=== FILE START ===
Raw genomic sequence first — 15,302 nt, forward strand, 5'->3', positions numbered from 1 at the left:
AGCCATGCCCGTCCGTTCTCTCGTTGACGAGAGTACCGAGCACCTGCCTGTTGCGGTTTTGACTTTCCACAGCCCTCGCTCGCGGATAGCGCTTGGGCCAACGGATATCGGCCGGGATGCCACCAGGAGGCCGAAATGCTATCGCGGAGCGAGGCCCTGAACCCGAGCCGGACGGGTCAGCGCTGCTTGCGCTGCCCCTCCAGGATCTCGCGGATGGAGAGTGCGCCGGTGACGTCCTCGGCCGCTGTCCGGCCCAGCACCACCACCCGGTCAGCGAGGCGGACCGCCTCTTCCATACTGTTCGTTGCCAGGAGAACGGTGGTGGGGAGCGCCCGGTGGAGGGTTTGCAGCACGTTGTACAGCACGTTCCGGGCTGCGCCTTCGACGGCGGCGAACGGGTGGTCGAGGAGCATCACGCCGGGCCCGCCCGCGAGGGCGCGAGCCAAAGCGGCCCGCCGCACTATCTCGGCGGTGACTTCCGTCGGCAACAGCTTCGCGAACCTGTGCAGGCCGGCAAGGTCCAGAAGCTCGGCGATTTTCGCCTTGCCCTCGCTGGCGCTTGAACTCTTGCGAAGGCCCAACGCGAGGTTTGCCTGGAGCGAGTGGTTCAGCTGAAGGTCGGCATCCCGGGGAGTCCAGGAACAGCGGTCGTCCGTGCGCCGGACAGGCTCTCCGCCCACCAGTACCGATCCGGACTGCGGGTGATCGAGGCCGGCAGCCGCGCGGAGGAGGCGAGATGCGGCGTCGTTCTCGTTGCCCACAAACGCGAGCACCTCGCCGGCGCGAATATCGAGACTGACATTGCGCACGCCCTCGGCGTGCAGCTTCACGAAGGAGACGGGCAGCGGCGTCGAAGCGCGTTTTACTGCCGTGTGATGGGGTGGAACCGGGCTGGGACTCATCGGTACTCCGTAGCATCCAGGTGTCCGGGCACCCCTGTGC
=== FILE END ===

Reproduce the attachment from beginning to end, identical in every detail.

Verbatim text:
Raw genomic sequence first — 15,302 nt, forward strand, 5'->3', positions numbered from 1 at the left:
AGCCATGCCCGTCCGTTCTCTCGTTGACGAGAGTACCGAGCACCTGCCTGTTGCGGTTTTGACTTTCCACAGCCCTCGCTCGCGGATAGCGCTTGGGCCAACGGATATCGGCCGGGATGCCACCAGGAGGCCGAAATGCTATCGCGGAGCGAGGCCCTGAACCCGAGCCGGACGGGTCAGCGCTGCTTGCGCTGCCCCTCCAGGATCTCGCGGATGGAGAGTGCGCCGGTGACGTCCTCGGCCGCTGTCCGGCCCAGCACCACCACCCGGTCAGCGAGGCGGACCGCCTCTTCCATACTGTTCGTTGCCAGGAGAACGGTGGTGGGGAGCGCCCGGTGGAGGGTTTGCAGCACGTTGTACAGCACGTTCCGGGCTGCGCCTTCGACGGCGGCGAACGGGTGGTCGAGGAGCATCACGCCGGGCCCGCCCGCGAGGGCGCGAGCCAAAGCGGCCCGCCGCACTATCTCGGCGGTGACTTCCGTCGGCAACAGCTTCGCGAACCTGTGCAGGCCGGCAAGGTCCAGAAGCTCGGCGATTTTCGCCTTGCCCTCGCTGGCGCTTGAACTCTTGCGAAGGCCCAACGCGAGGTTTGCCTGGAGCGAGTGGTTCAGCTGAAGGTCGGCATCCCGGGGAGTCCAGGAACAGCGGTCGTCCGTGCGCCGGACAGGCTCTCCGCCCACCAGTACCGATCCGGACTGCGGGTGATCGAGGCCGGCAGCCGCGCGGAGGAGGCGAGATGCGGCGTCGTTCTCGTTGCCCACAAACGCGAGCACCTCGCCGGCGCGAATATCGAGACTGACATTGCGCACGCCCTCGGCGTGCAGCTTCACGAAGGAGACGGGCAGCGGCGTCGAAGCGCGTTTTACTGCCGTGTGATGGGGTGGAACCGGGCTGGGACTCATCGGTACTCCGTAGCATCCAGGTGTCCGGGCACCCCTGTGC